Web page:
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Dubai World creditors seek to cut exposure thorugh offloading

dubai world trade center|TAP Special| Some foreign banks with exposure to Dubai World are believed to be planning to divest parts of their debt as they feel it may be a good time to offload to take advantage of improved confidence in Dubai. Obviously, the improving Dubai rating would mean more value to the debt.

$25 billion worth of debt is owed by Dubai World, which is keen to restructure the debt, including certain pre-payments as well as readjustment of payment schedules. The original restructuring was agreed to in 2011, but recently Dubai World announced that it was willing to make the next due repayment before time on the condition that the conglomerate would be given more time to make the remaining payments.

Lloyds has been mentioned as one of the banks keen to sell off more than $450 million of its exposure.

Bloomberg reported quoting sources that certain other lenders are also reviewing whether to change their exposures to Dubai World – most notably two banks which might potentially offload over $500 million of debt between them.

Dubai World and Lloyds declined to comment. The sources spoke on condition of anonymity because of the commercial sensitivity of the matter.

Under Dubai World’s original restructuring plan, it was scheduled to repay a $4.4 billion chunk of debt in May 2015 and an additional $10.3 billion in 2018.

The deal was supposed to allow time for the diverse conglomerate’s assets to recover in value, after they were hit by the global credit crisis and a property crash in Dubai. This would permit them to be sold to fund repayments to creditors.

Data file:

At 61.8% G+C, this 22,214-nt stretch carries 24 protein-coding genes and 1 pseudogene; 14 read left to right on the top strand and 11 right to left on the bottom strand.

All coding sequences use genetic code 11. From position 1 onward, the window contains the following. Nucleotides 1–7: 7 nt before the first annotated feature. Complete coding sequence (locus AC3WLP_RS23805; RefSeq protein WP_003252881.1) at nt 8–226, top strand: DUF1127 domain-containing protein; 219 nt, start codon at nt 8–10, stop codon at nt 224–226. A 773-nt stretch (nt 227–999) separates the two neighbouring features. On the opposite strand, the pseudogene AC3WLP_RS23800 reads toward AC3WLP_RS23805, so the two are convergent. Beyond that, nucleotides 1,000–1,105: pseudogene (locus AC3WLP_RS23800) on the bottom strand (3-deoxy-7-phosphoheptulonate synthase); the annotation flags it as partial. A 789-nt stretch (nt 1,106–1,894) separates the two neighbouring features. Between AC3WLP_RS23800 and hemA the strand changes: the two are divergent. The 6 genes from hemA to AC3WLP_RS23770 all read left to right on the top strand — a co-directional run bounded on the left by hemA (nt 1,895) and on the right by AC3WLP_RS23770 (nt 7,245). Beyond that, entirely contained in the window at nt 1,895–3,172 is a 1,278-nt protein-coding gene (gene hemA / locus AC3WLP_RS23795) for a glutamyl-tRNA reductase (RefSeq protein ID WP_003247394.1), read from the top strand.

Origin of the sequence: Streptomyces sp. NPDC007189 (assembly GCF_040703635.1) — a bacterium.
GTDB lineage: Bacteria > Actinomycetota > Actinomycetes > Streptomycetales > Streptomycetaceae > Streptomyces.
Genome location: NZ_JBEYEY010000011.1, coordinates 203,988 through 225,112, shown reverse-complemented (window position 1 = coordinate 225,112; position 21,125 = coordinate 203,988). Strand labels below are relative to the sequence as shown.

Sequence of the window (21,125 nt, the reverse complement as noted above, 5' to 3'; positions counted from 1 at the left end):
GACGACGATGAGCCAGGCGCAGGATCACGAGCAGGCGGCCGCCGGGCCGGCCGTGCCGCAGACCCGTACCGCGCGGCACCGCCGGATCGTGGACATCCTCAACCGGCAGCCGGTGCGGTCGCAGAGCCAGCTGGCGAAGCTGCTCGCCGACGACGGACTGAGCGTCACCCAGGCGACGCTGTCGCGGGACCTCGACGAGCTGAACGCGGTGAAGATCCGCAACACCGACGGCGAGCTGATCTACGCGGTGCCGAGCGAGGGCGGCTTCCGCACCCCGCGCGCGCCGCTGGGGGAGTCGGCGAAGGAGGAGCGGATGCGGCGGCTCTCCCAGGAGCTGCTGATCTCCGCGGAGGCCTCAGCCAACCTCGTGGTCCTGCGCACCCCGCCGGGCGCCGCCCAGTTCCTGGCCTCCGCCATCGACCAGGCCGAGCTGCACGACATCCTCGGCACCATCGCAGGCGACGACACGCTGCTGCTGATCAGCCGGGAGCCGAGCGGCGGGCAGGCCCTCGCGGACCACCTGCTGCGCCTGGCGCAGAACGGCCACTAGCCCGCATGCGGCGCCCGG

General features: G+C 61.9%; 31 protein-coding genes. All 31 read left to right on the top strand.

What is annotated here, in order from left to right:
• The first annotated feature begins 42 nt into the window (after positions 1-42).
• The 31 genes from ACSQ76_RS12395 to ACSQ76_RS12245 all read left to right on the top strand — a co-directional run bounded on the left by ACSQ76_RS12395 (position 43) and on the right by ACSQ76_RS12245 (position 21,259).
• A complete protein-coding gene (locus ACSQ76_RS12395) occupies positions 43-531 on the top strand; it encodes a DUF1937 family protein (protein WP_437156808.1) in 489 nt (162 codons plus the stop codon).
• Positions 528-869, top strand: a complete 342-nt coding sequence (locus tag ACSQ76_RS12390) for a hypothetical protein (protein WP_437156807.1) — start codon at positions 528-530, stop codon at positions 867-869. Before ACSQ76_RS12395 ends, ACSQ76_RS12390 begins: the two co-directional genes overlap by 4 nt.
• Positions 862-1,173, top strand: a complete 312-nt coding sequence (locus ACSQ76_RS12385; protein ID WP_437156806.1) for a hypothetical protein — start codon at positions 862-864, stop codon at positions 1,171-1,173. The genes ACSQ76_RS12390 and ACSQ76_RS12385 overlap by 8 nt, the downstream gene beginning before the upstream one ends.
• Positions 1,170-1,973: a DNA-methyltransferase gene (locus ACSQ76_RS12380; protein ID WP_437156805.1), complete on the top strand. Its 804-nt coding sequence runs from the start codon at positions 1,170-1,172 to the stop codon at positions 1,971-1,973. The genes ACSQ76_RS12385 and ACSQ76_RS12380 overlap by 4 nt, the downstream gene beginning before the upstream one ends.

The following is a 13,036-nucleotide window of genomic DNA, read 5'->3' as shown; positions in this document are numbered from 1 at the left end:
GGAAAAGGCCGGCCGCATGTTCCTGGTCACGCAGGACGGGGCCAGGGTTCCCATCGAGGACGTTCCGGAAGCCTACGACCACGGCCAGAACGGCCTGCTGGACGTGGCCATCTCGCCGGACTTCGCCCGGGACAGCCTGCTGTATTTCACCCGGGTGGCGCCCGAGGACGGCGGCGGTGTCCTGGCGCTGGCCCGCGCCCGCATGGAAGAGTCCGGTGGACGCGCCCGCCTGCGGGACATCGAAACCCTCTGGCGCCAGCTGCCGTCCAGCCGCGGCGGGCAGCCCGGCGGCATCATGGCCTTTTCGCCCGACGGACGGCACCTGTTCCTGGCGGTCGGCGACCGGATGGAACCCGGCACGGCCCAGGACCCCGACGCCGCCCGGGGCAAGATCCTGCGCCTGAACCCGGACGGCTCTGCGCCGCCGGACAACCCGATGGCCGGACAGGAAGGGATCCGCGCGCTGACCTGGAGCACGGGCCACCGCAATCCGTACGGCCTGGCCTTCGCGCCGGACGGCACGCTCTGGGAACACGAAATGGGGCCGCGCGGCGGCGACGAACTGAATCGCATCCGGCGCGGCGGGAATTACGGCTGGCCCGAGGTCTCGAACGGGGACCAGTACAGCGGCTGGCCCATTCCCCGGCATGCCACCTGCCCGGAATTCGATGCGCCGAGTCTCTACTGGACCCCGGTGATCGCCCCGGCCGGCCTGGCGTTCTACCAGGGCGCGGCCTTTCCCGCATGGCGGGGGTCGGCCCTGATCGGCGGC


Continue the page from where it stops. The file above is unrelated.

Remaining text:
Initially, many assets recovered only slowly and some, such as U.S.-based luxury retailer Barneys, saw their values drop. This inhibited the sale process.

However, some progress has been made in recent months and small repayments have been made to creditors, under a mechanism which distributes cash from asset sales once a certain threshold has been reached.

Dubai’s economic recovery has also helped, with other state-owned entities gaining the financial strength to take on assets from Dubai World companies, such as Investment Corp of Dubai’s acquisition of the landmark Atlantis hotel.

Under plans being discussed between Dubai World, its advisers and senior lenders including HSBC and Emirates NBD, the 2018 maturity would be extended to 2022, in exchange for early repayment of the full amount due next May, the two sources said.

The discussions have not so far included the full creditor group, and have not touched on whether a new interest rate would be set on the extended 2022 maturity, or on whether a new timetable for asset sales would be put in place, one of the sources added.

Dubai World will be hoping to use the emirate’s renewed economic strength, boosted by a resurgent local real estate market and growth in core industries such as tourism, to convince creditor banks to grant it additional time. Goodwill accrued from the small repayments made to date may also help.

If Dubai World succeeds, it may ultimately be able to pay back more of its debt with retained earnings rather than the proceeds of asset sales, allowing it to keep some key businesses which it would otherwise have to divest.

Other Dubai firms have already used improved lender sentiment to get better terms on their borrowings – the latest is DP World, which tripled the size of a $1 billion loan and cut its cost by a third last month.